“Small steps”, says Veronika encouragingly “small steps”. But there are places where only a big step up will do, as I hoist myself up inelegantly, praying that the tiny ledge I’ve chosen as a foothold won’t give way. My upper body strength is pathetic and I’m feeling every old twist or sprain in my arms and wrists. I can see why climbers are so lean and strong and why they seem so calm and confident. Up here on the mountain is no place to get excited, you can’t take your frustration out on the mountain because the mountain will win.
It’s a relief when we arrive on a flatter path with sheer drops on either side and take the opportunity to pose for a few photos. Now I have the chance to look around at the view. The cable car station is a toy town building down in the valley with the access track snaking up to it and the cloud hanging over the plug of rock that is Sasso Lungo.
Veronika is agile as she trips lightly up the steep slope, surefooted as a mountain goat. I scrabble behind her on all fours in undignified fashion trying to find handholds on the slope ahead of me, more of a spider than goat. A short climb later and we’re suddenly at the top, sharing a tiny peak of rock with two other ladies of my age who are chatting away as if this were a social gathering (which it probably is for them). Once I am settled with my bottom on that peak they head down and now we have the whole of the Dolomites to ourselves. Without moving my bottom an inch I gingerly get out my camera and twist my body round to take in the panorama of jagged peaks around me.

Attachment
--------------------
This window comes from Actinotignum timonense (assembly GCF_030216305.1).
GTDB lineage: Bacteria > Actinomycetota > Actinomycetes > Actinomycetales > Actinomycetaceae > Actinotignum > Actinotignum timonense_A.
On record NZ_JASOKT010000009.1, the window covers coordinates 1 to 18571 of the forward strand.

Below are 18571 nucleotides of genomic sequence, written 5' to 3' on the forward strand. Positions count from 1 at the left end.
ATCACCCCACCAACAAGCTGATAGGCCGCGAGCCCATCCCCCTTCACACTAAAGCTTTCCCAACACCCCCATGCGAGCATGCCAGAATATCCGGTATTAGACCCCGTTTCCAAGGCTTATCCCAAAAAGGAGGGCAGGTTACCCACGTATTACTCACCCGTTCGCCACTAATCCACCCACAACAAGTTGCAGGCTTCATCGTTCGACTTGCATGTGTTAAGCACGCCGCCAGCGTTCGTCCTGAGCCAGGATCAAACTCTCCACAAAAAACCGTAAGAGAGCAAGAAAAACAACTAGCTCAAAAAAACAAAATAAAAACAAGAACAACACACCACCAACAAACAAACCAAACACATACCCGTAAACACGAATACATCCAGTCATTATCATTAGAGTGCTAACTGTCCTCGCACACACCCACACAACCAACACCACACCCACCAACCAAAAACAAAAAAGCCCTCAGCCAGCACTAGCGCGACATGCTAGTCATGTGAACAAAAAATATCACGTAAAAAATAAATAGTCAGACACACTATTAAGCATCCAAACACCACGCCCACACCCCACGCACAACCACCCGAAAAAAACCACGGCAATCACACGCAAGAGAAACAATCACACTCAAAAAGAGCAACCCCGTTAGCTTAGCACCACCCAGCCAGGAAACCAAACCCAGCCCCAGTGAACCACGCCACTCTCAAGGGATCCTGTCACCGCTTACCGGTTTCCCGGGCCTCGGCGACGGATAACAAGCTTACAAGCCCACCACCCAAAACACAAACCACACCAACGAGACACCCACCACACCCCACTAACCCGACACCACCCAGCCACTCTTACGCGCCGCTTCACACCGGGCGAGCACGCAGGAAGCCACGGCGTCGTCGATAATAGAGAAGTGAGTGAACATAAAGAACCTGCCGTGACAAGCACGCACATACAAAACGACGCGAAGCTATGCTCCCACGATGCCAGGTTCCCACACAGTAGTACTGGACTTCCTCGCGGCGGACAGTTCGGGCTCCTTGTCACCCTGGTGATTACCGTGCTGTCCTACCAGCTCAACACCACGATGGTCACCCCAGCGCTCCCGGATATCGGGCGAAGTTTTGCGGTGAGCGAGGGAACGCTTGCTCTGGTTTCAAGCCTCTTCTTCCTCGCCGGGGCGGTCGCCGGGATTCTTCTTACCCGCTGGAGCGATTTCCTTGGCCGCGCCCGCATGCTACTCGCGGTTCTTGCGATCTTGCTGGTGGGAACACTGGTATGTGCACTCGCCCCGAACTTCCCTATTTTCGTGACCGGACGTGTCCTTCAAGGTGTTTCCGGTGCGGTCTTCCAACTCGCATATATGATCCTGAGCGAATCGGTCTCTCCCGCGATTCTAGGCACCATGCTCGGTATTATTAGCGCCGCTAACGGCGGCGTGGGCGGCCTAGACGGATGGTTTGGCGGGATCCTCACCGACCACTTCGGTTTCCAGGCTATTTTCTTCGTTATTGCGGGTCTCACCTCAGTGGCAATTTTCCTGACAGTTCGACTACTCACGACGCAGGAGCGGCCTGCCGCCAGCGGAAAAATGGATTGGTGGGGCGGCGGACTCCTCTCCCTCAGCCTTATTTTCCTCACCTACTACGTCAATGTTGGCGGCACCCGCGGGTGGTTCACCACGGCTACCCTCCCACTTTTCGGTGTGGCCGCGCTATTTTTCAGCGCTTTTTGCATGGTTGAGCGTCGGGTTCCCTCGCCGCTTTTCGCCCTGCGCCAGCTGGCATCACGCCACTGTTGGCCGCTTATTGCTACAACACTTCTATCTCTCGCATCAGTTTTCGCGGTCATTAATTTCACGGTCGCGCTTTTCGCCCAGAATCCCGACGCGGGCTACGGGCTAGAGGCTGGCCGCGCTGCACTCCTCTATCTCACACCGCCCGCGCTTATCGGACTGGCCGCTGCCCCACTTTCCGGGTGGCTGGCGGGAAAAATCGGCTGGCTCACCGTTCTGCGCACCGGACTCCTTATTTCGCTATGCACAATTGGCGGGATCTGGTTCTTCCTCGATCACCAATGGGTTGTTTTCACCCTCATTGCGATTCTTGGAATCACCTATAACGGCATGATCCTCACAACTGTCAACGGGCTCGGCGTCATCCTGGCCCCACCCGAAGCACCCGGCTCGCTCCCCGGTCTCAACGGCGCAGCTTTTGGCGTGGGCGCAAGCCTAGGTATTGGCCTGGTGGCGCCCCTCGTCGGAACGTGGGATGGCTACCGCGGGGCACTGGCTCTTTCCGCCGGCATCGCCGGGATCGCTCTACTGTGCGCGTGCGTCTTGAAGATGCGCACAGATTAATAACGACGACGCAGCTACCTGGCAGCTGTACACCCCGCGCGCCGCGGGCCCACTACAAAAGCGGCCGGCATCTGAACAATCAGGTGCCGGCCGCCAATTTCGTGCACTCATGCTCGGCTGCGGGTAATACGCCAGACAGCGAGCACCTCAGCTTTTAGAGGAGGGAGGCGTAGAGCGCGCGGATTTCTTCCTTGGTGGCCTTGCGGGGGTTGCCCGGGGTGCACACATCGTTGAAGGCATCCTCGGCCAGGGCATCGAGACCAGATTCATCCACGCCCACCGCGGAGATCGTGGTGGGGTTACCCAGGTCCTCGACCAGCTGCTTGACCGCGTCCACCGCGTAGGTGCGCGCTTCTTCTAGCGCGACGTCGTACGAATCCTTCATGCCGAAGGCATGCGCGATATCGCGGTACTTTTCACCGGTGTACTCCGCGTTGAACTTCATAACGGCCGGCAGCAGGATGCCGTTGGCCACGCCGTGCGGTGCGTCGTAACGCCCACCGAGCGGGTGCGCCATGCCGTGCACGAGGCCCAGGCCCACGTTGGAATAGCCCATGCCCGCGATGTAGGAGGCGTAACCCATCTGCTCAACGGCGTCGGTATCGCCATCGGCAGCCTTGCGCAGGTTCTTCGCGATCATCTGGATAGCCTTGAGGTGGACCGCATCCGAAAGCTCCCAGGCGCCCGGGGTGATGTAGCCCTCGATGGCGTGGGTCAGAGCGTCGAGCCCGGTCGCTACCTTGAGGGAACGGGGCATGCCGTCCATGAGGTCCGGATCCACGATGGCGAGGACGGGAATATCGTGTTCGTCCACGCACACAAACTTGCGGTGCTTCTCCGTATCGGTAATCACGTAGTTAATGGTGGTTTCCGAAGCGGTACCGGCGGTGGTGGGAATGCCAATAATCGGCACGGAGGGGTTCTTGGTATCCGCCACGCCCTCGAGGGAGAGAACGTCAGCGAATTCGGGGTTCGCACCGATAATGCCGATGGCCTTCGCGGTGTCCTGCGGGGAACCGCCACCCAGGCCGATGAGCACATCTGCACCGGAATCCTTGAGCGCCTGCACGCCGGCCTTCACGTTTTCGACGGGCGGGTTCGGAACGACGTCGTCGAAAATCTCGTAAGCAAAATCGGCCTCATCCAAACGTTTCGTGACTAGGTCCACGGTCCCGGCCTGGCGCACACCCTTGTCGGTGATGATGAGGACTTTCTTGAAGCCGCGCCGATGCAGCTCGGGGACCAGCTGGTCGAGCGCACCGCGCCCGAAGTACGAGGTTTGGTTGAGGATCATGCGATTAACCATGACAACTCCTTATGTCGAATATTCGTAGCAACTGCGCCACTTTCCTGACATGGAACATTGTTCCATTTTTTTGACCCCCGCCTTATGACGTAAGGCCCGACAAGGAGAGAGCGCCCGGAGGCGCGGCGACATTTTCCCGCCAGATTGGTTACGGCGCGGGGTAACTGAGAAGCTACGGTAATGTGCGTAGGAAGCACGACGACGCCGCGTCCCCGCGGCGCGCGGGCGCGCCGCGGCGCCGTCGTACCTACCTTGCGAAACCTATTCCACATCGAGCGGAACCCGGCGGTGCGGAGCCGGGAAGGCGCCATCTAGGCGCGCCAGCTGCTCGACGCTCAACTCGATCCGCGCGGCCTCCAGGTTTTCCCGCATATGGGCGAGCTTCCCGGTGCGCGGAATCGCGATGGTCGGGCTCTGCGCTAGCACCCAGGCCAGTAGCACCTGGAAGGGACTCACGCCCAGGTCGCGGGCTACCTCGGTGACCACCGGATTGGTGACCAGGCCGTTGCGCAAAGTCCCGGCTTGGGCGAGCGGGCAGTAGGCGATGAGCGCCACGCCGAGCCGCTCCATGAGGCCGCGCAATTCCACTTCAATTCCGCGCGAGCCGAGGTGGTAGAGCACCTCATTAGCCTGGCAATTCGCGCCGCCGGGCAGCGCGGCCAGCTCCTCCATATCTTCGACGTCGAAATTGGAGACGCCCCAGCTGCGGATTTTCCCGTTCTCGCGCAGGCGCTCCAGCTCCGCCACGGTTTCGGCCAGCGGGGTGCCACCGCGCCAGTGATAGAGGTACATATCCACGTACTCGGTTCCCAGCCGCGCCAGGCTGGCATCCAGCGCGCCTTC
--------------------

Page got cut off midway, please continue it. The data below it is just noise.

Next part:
Veronika takes more photos of me sitting there, clambering surefooted up to the next bit of rock and leaning so far out to get the perfect shot that I feel sure she will fall. I savour the moment of my success in getting up here but then the realisation dawns that I’m going to have to get down again. “Don’t worry” says Veronika “the way down is much easier”. I’m relieved that I won’t have to climb back down that vertical rock face, but first we have to rappel the short distance down off this peak to where we pick up the cable again.
Veronika instructs me how to lean away from the rock face, letting the harness take my bodyweight. “Two hands on the rope” she calls to me but I’m too scared and my hand reaches out for the cable, half scrambling, half abseiling down. Just below the peak we pick up a different path, easier than the sheer rock face as Veronika has promised but still not a walk in the park.